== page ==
On the other hand, pertinent information was made available

 

to the Wing Commander. Reports of potential terrorist attacks

 

and physical security assessments were passed on to the air wing.

Unfortunately, HUMINT was not available to provide more accurate

 

data regarding terrorist activities and locations of attacks.[15]

 

KHOBAR TOWERS: CONCLUSIONS

 

 

The Wing Commander must accept the majority of blame for

 

being vulnerable to attack. But other elements must share blame

 

for creating an environment of vulnerability. First, the chain

 

of command relationships did not promote force protection

 

concepts. There were no established theater standards for force

 

protection for Gulf units to use a guide. Nor were any training

 

programs established for those deploying to the region. CENTCOM

 

personnel did inspect force protection measures employed by units

 

of the CJTF. Although made responsible for force protection, the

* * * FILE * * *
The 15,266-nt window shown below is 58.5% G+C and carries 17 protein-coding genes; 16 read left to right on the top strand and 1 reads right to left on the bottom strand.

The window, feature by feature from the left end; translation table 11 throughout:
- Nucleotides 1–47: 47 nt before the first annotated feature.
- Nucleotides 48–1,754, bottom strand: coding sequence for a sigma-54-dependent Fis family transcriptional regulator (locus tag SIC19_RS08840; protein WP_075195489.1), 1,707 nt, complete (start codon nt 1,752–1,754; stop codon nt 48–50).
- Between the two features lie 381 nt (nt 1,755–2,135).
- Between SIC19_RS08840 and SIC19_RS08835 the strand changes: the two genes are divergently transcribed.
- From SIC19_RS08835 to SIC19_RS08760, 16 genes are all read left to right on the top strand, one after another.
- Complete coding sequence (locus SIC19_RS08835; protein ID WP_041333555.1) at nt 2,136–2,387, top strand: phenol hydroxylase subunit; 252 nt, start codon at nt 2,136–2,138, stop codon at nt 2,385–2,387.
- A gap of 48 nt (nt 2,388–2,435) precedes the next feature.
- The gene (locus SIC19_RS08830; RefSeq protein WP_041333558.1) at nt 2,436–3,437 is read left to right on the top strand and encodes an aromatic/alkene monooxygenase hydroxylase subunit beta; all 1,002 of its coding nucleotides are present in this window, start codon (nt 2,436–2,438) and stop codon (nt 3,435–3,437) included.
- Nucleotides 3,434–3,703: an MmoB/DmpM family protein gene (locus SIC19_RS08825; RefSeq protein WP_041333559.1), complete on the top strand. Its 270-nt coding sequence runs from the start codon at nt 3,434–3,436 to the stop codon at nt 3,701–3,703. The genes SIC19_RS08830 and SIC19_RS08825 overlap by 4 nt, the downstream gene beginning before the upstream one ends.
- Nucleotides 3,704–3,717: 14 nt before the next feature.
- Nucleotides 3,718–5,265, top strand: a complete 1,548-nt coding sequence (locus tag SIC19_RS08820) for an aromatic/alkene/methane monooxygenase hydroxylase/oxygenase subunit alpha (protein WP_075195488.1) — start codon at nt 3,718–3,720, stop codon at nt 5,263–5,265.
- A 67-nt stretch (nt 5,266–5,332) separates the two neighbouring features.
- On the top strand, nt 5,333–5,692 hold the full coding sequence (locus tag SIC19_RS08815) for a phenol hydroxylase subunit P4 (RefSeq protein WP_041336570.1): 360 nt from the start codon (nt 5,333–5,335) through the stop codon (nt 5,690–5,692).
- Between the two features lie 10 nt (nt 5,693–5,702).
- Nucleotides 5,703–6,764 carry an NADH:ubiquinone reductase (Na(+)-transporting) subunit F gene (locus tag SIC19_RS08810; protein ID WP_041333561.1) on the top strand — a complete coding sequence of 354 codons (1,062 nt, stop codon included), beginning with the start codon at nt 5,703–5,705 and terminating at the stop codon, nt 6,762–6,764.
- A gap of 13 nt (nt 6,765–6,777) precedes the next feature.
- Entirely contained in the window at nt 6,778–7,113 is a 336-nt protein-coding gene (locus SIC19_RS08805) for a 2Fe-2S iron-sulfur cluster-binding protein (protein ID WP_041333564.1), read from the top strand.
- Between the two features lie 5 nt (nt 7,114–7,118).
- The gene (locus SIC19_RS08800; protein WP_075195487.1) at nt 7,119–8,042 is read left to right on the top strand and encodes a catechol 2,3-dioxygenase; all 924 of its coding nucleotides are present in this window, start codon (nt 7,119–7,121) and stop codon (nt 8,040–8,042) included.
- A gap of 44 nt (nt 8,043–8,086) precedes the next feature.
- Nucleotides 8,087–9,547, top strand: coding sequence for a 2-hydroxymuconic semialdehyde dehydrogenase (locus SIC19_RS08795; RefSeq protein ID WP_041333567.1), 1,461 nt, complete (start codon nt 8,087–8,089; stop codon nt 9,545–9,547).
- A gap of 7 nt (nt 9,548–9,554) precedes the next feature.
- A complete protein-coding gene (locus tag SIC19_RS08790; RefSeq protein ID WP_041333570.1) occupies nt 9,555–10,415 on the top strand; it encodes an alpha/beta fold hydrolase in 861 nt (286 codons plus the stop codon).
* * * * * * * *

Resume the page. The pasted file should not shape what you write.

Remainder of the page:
CJTF was never given authority to carry out these assigned

 

duties.

 

 

 

 

12

Second, intelligence support was incomplete and nonspecific.

The 4404 Wing was understaffed to perform the intelligence

 

functions required to collect and process the information.

 

Third, Saudi local authorities had responsibility for security

 

outside the compound at Dhahran. The authorities did increase

 

patrols around the compound, but, requests to move the fence

 

line father away from the towers were denied. Moving the fence

 

would have increased the standoff distance and prevented access

 

via the street.

 

However there were elements under control of the wing

 

commander. First, personnel did not have to be billeted in

 

Khobar Towers. The change would have caused two or three

 

personnel to share a room and would have been unpopular.

 

Second, no alert drills were ever conducted for residents of

 

the towers. Given turnover rate of personnel, perhaps these

 

should have been conducted weekly or monthly.